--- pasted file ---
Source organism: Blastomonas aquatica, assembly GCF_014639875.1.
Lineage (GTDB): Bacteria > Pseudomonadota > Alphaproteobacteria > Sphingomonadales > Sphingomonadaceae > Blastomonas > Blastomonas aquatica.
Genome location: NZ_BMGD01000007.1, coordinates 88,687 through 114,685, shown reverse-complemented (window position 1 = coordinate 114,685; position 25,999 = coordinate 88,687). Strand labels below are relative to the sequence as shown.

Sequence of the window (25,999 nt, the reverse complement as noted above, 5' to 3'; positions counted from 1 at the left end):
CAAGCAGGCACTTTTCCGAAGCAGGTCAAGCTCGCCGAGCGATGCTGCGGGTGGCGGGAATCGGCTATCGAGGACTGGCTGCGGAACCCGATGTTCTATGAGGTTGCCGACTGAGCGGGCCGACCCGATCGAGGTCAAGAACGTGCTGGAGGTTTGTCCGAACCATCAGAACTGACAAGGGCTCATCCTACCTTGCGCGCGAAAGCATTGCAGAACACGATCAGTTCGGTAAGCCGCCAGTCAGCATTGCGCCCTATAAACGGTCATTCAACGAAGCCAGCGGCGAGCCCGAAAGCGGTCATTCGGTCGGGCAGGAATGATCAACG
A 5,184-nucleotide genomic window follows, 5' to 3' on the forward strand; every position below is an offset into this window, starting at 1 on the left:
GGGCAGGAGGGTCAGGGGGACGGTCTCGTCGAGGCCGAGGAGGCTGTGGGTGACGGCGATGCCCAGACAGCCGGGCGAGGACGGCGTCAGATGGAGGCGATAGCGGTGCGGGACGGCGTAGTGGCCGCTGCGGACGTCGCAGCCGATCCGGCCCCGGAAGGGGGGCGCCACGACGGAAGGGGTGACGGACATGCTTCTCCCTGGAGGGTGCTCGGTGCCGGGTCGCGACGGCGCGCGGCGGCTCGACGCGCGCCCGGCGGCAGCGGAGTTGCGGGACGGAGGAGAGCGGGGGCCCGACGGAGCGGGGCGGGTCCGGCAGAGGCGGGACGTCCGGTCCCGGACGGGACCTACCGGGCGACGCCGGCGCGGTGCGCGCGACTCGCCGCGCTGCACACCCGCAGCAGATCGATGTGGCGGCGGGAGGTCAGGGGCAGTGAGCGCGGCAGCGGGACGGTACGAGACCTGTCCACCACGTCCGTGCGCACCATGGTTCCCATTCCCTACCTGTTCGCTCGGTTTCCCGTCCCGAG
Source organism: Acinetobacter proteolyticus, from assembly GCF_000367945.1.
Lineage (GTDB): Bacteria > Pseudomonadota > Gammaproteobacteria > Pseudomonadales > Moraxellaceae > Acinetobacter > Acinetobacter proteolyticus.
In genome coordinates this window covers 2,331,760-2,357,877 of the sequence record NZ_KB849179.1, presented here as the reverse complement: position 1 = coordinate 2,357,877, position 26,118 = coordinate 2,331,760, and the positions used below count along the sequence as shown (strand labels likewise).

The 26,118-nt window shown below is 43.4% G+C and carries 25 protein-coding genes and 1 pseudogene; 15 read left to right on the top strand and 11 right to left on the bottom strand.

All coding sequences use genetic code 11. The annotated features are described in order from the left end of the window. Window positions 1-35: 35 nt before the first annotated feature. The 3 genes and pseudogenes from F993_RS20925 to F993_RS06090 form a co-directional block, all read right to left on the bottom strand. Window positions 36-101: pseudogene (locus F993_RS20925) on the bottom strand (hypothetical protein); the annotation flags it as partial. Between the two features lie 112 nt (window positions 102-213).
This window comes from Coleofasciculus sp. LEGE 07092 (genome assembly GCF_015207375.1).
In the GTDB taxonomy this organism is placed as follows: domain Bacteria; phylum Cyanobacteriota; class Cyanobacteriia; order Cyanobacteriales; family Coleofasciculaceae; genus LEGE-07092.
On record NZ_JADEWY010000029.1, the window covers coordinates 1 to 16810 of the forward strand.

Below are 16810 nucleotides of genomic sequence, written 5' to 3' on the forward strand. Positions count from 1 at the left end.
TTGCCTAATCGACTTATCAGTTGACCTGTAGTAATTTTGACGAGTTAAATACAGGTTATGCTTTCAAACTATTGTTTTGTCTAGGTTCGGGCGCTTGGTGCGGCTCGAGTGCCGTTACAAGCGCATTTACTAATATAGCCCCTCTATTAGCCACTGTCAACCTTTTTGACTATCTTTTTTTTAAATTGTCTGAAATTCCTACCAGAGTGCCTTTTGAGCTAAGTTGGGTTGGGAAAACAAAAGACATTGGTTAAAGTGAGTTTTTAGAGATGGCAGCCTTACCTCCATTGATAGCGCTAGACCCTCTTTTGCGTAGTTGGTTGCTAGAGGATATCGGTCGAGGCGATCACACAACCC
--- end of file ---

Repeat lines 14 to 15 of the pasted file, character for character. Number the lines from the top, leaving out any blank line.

In the GTDB taxonomy this organism is placed as follows: domain Bacteria; phylum Cyanobacteriota; class Cyanobacteriia; order Cyanobacteriales; family Coleofasciculaceae; genus LEGE-07092.
On record NZ_JADEWY010000029.1, the window covers coordinates 1 to 16810 of the forward strand.